Julius Montgomery, a pioneering African American in the space program, died on January 22, 2020, in Florida. He was the first African American ever hired at the Cape Canaveral space facility to work as a technical professional. Additionally, he integrated the Florida Institute of Technology and was the first black member of the Melbourne, Florida, City Council.
Una de las muchas razones por la cual me encanta trabajar en el Museo Nacional del Aire y del Espacio es que uno nunca sabe a quién va a conocer. Eso es lo que me pasó un día en mayo cuando mis colegas me preguntaron si quería entrevistar en español, al astronauta de la NASA Danny Olivas, para el programa What’s New in Aerospace, que el Museo ofrece en Internet.
The “Spinners” flying cars from Ridley Scott's 1982 darkly dystopian Blade Runner film reappear in the sequel, Blade Runner 2049. But are there any hopes for flying cars that can operate from rooftops by 2049?
The spacesuits that astronauts wear act as their own personal spacerafts--regulating their temperatures, and made to protect them from micrometeorites while outside of the International Space Station. Join the STEM in 30 team as they create their own "space suits" for some astronaut "Taternauts."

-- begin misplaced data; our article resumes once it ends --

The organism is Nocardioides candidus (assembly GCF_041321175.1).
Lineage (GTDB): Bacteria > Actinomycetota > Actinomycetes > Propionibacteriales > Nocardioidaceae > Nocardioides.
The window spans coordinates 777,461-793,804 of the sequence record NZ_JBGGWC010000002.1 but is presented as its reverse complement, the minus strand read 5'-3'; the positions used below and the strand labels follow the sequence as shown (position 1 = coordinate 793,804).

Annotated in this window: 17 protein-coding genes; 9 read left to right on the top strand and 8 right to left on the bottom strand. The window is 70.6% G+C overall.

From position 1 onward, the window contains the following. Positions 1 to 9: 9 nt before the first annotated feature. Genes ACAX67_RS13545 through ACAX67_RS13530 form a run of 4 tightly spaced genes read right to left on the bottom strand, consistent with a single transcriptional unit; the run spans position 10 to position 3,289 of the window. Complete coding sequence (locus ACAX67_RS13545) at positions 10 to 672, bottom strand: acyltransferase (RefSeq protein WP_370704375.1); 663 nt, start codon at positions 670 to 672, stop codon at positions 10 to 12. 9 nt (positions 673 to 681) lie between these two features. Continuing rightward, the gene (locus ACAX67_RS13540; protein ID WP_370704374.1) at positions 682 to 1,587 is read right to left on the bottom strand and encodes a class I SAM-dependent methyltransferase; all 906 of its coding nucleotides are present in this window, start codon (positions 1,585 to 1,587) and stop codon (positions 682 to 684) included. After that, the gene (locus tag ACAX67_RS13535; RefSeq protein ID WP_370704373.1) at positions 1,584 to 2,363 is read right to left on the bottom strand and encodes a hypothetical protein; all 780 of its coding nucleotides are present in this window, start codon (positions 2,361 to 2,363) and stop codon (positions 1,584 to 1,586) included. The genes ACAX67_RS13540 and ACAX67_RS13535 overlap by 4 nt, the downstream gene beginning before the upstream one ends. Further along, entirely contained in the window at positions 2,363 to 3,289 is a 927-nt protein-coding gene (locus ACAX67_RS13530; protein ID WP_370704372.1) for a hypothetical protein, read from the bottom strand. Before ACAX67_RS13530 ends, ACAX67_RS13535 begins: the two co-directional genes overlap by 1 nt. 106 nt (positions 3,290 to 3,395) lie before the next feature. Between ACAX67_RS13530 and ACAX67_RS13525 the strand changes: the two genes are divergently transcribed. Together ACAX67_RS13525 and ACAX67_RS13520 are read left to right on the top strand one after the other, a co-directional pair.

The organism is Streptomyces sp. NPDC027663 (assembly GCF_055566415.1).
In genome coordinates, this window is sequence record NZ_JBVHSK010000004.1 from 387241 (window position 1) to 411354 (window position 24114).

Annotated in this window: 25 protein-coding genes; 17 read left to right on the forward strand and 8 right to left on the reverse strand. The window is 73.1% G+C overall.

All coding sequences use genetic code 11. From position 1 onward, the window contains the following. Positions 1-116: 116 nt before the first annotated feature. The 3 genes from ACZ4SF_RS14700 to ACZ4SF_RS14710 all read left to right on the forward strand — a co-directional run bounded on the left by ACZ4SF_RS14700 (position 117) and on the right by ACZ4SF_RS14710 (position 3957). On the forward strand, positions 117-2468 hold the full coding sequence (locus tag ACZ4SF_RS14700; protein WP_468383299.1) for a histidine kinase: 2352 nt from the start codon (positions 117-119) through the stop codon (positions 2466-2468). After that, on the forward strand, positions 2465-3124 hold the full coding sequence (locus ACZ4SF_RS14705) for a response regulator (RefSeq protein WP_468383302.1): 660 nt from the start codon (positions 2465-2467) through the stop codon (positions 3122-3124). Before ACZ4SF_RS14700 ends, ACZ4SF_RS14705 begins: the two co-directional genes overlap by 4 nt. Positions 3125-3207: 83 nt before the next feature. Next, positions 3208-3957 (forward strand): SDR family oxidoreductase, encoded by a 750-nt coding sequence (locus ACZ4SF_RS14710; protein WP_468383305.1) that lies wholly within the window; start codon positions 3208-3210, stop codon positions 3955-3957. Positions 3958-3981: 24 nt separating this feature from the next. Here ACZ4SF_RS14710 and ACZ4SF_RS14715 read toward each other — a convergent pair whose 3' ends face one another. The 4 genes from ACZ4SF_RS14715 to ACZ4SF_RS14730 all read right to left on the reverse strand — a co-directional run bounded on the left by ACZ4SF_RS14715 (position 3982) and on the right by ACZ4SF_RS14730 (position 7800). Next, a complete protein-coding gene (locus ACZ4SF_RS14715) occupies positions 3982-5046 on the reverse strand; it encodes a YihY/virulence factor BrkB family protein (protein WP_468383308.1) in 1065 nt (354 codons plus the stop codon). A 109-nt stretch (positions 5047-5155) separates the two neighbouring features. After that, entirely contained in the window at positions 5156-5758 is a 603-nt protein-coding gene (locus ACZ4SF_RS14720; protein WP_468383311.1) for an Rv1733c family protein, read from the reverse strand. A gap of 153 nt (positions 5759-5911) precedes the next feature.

If you’re going to Mars, which do you bring: water or a shovel? The question may sound a little tongue-in-cheek, but it actually goes right to the heart of a critical need for future human exploration of Mars – accessible water. Learn how the MARSIS instrument is helping answer this question.
From dashing off a quick note to creating painstaking calligraphy, we often take writing for granted. But in space, where the stakes are high, how does one write? After all, the ink in pens isn’t held down by gravity, so how do you write upside down?
Last week a United States’ “hit-to-kill vehicle” intercepted and destroyed a mock intercontinental ballistic missile (ICBM) for the first time during a test. Until fifteen years ago, however, anti-ballistic missiles (ABMs) like the one just tested were banned under the Anti-Ballistic Missile Treaty signed by the United States and Soviet Union in 1972.
“A rocket engine is a controlled explosion. So there’s this tension between pushing the technological state of the art and also maintaining safety and reliability," Curator Tom Lassman
The F-1 engine remains the highest thrust rocket engine that NASA has ever flown (1.5 million pounds of thrust). The liquid-fueled engine was used during the Apollo program and sat at the bottom of the Saturn V. The engines were designed to be disposable. After reaching a certain altitude, the engines would shut down and fall back into the ocean.
When the Saturn V was taken out of service, NASA shifted from disposable rocketry to reusable rocketry. In recent years, NASA has revisited the F-1 to help inform the next generation of launch vehicles like the Space Launch System (SLS).